Challenging the Status Quo
17 June, 2021
Product Manager at Lyft
As a woman in this industry, you have to be super stubborn. You have to want it that much more in order to make it. There’s this constant pressure to be “nice”, never coming across as rude or assertive. There is a fakeness, an act that must be performed daily as you pretend to be somebody that you are not, filtering everything that you’re thinking through what others expect of you. I can't bring my best work to the table if I cannot be my authentic self.
All women in the professional world go through this. I am very lucky to have grown under the guidance of many mentors who have helped me find my way. Other women, however, inevitably will receive conflicting advice on how they should be in any given situation, in work or in any other part of life. Some take on low-level, “housekeeping” types of roles in the workplace when their talents would be utilized more wisely elsewhere.
Before getting involved with more experienced my mentors in the industry who were able to sponsor and endorse my work, things were much more difficult. After becoming members of their teams, however, I was finally afforded the space that I needed to figure out what kind of PM that I wanted to be. Instead of constantly worrying about trying to be more helpfu, I was able to assess the PMs who had come before me objectively and to gain a sense of what I personally valued, both in terms of leadership and vision for the work at hand.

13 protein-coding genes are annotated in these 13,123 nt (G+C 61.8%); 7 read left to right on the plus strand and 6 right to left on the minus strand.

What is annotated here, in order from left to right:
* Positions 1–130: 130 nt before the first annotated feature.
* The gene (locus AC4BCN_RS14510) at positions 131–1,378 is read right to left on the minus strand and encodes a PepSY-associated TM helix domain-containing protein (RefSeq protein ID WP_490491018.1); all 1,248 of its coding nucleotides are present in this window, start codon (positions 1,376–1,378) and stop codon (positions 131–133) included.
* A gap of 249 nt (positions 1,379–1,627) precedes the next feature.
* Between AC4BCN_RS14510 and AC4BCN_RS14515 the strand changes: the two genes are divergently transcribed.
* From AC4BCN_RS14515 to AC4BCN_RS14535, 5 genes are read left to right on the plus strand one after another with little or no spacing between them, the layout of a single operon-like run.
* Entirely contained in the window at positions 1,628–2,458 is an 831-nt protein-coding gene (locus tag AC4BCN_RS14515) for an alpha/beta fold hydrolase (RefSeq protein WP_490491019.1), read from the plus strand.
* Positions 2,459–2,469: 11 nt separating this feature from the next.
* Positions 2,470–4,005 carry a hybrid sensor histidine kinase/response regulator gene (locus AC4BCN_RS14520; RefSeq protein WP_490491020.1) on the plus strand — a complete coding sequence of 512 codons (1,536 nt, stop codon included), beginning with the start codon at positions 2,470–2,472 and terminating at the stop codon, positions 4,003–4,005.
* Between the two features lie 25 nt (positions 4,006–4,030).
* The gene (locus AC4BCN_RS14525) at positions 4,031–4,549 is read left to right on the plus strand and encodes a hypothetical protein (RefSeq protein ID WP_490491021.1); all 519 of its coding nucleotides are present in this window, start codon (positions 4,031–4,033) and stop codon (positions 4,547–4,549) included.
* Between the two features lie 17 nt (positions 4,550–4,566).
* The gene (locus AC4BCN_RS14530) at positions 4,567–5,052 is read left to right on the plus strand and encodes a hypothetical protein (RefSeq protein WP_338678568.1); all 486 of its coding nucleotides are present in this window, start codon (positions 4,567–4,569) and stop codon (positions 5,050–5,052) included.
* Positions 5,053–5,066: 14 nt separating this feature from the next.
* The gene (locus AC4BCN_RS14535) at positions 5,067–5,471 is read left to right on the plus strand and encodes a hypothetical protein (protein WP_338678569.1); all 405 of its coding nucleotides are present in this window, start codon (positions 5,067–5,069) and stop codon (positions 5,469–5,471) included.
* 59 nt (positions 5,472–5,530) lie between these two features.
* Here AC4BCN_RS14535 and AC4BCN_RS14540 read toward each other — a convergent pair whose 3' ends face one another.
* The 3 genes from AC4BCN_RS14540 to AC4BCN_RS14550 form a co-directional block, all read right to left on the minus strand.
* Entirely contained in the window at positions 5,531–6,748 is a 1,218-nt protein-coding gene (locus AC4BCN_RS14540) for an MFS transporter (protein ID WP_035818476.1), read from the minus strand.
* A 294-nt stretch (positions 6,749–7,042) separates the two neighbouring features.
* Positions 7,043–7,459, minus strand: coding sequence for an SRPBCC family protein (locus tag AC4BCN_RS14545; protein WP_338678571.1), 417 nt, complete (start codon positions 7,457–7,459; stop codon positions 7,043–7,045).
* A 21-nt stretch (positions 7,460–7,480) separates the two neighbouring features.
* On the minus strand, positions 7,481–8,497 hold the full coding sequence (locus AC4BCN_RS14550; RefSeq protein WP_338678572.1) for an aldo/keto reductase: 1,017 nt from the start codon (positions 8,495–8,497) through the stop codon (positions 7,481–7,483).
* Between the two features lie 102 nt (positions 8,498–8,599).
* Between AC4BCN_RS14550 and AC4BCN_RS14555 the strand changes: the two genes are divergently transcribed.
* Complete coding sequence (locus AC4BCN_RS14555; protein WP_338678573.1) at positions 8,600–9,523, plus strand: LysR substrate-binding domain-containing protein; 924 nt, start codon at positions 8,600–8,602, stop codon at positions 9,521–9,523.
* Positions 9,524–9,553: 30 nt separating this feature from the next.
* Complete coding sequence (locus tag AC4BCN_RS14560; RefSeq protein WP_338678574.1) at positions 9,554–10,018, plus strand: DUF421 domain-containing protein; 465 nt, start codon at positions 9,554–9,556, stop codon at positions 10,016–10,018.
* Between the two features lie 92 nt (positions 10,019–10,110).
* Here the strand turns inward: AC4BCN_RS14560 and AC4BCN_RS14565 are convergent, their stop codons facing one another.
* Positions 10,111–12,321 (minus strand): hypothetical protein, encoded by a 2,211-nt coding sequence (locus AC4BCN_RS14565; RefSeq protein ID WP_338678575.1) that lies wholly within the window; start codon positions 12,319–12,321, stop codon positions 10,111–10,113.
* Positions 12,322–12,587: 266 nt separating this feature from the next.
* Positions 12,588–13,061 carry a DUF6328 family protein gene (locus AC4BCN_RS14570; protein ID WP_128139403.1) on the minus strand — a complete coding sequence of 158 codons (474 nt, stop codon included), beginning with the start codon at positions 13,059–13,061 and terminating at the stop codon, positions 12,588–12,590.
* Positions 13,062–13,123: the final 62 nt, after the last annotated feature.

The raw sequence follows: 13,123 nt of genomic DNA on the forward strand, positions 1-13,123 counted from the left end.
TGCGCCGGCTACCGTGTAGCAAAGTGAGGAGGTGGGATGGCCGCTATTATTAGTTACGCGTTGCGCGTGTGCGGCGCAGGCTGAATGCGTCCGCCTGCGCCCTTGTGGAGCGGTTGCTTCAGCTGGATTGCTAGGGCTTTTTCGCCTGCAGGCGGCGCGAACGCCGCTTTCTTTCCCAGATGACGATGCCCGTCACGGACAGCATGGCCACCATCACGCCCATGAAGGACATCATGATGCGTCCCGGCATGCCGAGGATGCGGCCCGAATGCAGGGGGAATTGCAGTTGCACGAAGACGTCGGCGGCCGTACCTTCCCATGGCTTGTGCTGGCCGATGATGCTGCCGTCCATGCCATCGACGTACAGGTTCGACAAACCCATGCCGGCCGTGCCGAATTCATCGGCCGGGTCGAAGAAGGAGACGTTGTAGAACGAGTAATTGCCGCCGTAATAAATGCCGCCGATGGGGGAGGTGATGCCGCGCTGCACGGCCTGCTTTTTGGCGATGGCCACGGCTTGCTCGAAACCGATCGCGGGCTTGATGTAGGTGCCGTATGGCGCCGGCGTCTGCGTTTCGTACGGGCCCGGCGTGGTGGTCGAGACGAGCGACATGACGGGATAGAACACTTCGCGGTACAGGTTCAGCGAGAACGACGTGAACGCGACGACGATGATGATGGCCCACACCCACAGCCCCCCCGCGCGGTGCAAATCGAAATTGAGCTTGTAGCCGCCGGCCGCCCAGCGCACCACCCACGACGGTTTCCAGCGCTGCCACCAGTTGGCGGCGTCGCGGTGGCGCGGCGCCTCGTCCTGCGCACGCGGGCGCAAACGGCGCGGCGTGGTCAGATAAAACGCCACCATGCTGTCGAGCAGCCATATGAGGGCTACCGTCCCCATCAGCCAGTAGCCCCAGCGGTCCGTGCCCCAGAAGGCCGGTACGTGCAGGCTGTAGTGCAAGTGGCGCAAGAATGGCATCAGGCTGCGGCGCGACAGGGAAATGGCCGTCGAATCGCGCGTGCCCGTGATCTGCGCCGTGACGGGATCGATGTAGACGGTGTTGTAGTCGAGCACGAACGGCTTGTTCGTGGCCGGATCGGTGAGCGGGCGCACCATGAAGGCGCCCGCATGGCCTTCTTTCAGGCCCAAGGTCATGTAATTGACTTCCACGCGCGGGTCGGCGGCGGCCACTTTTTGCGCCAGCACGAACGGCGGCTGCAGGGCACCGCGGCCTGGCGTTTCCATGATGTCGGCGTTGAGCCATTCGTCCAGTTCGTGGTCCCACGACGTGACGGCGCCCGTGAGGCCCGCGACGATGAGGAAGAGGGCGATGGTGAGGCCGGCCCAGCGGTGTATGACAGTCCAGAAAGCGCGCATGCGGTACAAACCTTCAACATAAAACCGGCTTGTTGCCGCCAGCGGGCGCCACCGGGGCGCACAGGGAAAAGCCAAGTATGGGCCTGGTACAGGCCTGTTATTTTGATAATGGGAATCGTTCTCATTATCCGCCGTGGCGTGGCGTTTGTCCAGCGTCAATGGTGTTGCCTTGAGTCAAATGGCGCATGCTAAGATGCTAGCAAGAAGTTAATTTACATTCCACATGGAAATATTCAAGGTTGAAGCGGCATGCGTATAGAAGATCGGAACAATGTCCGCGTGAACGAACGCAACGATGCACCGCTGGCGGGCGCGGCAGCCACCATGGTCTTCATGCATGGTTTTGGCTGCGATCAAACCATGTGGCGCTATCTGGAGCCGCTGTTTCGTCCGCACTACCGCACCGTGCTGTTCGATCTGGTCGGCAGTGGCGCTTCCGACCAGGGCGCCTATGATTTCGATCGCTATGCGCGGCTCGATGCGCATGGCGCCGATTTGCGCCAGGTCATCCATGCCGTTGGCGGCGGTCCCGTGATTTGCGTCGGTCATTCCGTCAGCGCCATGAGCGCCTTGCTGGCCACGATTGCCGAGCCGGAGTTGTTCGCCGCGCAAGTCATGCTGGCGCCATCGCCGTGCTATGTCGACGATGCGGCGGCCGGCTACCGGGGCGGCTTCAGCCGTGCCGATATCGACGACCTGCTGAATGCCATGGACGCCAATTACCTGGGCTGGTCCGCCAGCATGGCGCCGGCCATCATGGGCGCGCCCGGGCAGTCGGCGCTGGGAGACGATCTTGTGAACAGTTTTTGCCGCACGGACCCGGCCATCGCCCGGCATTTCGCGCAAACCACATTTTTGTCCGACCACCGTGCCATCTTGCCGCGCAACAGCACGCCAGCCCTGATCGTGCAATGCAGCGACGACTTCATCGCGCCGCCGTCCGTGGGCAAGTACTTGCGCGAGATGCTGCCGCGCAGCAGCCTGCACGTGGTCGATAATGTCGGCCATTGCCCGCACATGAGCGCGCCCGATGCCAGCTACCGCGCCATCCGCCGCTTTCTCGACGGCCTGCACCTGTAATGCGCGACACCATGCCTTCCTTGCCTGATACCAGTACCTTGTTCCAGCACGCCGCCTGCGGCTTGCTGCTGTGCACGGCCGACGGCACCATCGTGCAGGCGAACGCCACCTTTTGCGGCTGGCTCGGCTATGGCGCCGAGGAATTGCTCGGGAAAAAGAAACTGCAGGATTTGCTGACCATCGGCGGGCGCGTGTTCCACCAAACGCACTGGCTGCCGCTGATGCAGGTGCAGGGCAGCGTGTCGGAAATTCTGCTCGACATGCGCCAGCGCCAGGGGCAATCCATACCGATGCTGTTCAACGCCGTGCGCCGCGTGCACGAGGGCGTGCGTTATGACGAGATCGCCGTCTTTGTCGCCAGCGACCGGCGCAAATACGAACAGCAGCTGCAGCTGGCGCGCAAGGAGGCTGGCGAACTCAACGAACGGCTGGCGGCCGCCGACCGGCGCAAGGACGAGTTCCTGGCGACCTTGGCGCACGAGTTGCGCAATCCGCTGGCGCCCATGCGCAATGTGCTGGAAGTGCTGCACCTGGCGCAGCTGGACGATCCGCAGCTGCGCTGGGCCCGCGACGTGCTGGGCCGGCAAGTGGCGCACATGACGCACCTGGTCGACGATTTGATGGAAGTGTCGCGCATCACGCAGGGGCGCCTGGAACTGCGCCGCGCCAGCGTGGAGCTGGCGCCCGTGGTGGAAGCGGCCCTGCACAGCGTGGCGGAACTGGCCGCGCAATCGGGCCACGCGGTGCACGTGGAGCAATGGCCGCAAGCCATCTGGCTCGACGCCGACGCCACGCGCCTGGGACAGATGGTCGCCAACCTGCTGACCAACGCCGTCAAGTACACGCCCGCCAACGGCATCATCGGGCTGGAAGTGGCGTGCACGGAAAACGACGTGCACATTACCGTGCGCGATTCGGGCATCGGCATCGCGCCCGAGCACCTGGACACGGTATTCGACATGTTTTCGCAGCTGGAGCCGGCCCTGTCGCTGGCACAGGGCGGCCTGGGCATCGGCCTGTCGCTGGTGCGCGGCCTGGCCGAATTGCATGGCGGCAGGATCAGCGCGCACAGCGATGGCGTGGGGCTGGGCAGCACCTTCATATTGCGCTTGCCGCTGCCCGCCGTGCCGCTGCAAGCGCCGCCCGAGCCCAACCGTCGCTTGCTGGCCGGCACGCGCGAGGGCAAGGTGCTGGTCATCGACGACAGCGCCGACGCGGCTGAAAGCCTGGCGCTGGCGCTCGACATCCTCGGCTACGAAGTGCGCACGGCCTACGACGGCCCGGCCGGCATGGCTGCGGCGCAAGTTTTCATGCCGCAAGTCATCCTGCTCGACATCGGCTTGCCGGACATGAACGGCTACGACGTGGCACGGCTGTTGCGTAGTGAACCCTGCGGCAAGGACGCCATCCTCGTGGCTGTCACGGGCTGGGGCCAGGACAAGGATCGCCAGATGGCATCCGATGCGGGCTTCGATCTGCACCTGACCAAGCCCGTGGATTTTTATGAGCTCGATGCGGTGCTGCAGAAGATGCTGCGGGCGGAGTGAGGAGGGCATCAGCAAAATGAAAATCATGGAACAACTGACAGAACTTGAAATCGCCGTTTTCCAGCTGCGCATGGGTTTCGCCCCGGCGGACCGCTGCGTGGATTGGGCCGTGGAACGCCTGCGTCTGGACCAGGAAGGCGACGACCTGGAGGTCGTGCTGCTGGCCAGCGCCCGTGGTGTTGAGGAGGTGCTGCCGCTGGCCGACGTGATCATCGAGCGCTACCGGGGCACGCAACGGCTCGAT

Sometimes, being a PM feels like being the CEO of our own products and verticals. It can be isolating, as these roles do not always present the opportunity for relationships with others on our level. Some women in our field may not be aware that they are being undervalued in the absence of this peer-to-peer perspective. I am very open when discussing these topics with the women that I mentor. There are rarely avenues that lead to these difficult conversations without a senior PM stepping in and initiating them. I open myself up to my junior PMs about these topics whenever possible.
- For me, after trying many different ways of existing in the workplace, I came to the realization that the only sustainable way to do it is to just be myself. Anything more than that is so painful.
- The first step is to develop your own perspective. If I notice someone on my team doesn’t ever really appear to have an opinion in the workplace, I communicate that it seems like it looks like they aren't invested in the problem or solution. I make a point to get to know her real opinion. I give her homework; I challenge her to question things that she disagrees with. As PMs, our job is to say no and to push back. It’s a skill that is indispensable when stepping into a role like this.
- I make an effort to take what I’ve learned and to make it available to the women who I work with. I try to create an environment that allows them to be themselves in whatever ways that I am able to. I provide feedback constantly, because that’s what helped my blossom into who I am today.
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